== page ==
Skip to main content

Are Your Employees Still Working on Atari Joysticks?

I was reading a great report the other day by Samsung titled: “Born Disruptive,” and it made me think of my 8-year-old son. Now disruptive for that age group usually means something different – interrupting adults during “important” conversations, speaking loudly during “serious” ceremonies, or making silly faces during dinnertime when one should do nothing but eat.

The Samsung whitepaper is all about the Next Mobile Economy, and how those organizations that take advantage of this digital revolution can attract and retain the best talent.  But, what really caused me to think of my son was this statement:

…”technology is built into their roles and lives and informs and enables everything they do.”

My children grew up in a wireless world.  I use “wireless” as a broad term here.  For my son’s birthday we bought him the throwback Atari (maybe I just wanted to get it so I can finally beat him in a video game).  As I was setting it up, he picked up one of the controllers – you know the black stick and big orange button – and looked at it for a moment.  I could see his brain working around what to do with the joystick but he then picked up the chord and said to me: “Dad, what’s this for?”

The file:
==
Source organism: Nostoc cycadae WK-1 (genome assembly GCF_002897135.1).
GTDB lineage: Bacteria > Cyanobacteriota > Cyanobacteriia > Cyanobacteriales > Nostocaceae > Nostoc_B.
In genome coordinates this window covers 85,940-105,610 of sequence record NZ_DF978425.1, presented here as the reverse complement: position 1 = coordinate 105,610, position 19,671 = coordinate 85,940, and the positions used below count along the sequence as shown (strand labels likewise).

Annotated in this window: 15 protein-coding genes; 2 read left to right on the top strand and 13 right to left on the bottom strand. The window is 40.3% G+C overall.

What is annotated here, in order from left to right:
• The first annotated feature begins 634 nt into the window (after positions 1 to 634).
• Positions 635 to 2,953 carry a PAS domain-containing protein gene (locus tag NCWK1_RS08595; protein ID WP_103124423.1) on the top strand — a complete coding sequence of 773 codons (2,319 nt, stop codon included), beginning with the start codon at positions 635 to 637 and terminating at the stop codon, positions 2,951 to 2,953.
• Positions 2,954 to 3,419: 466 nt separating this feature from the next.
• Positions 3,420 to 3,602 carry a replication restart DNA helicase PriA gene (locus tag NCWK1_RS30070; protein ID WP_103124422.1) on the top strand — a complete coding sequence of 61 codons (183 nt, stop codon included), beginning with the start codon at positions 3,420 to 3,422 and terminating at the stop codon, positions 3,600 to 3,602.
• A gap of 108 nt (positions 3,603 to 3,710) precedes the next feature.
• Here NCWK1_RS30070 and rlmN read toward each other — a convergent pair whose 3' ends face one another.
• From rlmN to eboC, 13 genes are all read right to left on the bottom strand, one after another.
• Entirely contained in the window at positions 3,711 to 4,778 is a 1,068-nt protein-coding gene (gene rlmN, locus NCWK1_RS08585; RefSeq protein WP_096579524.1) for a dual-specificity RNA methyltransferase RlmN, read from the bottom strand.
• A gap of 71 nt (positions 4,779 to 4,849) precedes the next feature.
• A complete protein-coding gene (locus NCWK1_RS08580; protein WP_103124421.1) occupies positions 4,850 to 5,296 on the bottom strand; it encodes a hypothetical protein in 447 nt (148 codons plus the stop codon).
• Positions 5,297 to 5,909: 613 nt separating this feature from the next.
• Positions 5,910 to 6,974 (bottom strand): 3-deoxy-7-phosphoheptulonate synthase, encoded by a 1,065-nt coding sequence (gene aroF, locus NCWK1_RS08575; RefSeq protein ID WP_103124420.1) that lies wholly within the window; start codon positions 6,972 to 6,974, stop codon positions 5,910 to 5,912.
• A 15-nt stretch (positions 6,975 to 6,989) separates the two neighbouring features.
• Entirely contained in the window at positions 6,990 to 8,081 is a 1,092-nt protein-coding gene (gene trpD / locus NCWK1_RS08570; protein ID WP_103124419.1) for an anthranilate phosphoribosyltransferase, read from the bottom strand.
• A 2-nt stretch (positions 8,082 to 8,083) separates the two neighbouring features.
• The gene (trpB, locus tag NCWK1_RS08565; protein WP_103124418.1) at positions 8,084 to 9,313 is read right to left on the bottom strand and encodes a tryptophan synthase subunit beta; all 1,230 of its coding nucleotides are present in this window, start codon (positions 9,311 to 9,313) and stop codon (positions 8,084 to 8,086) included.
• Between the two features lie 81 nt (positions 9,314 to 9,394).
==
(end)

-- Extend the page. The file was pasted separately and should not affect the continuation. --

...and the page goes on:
As this Whitepaper discusses, this new generation – and really all workers today – have a whole new set of expectations when it comes to their workplace technology.  Organizations need to stop thinking of Mobile technology as a “nice to have,” or just something they must deal with as younger employees join the organization.  Mobile technology, from phones to wearables, laptops to tablets, and the office to remote workplace, must be viewed as the New Standard.

Don’t mistaken this as me saying that all companies must provide every employee the opportunity to work wherever and whenever they want, and on whatever devices they want.  What I am saying is that the old paradigm of desktop + office line + cubicle will not work for the next generation of worker. Providing slow technology to workers who move fast is a recipe for disaster.

I was having lunch with a coworker from India yesterday and she mentioned how she doesn’t like having cold sandwiches for lunch, whereas me being from NY – I love a good corned beef sandwich.  It all comes down to how we both grew up and what we are used to.

My son is not used to wires.  Tying him down with them will only slow his progress and level of satisfaction with any activity.

Don’t force your workers to use the old joystick.  I’ll dig a bit into how to make this change in my next post.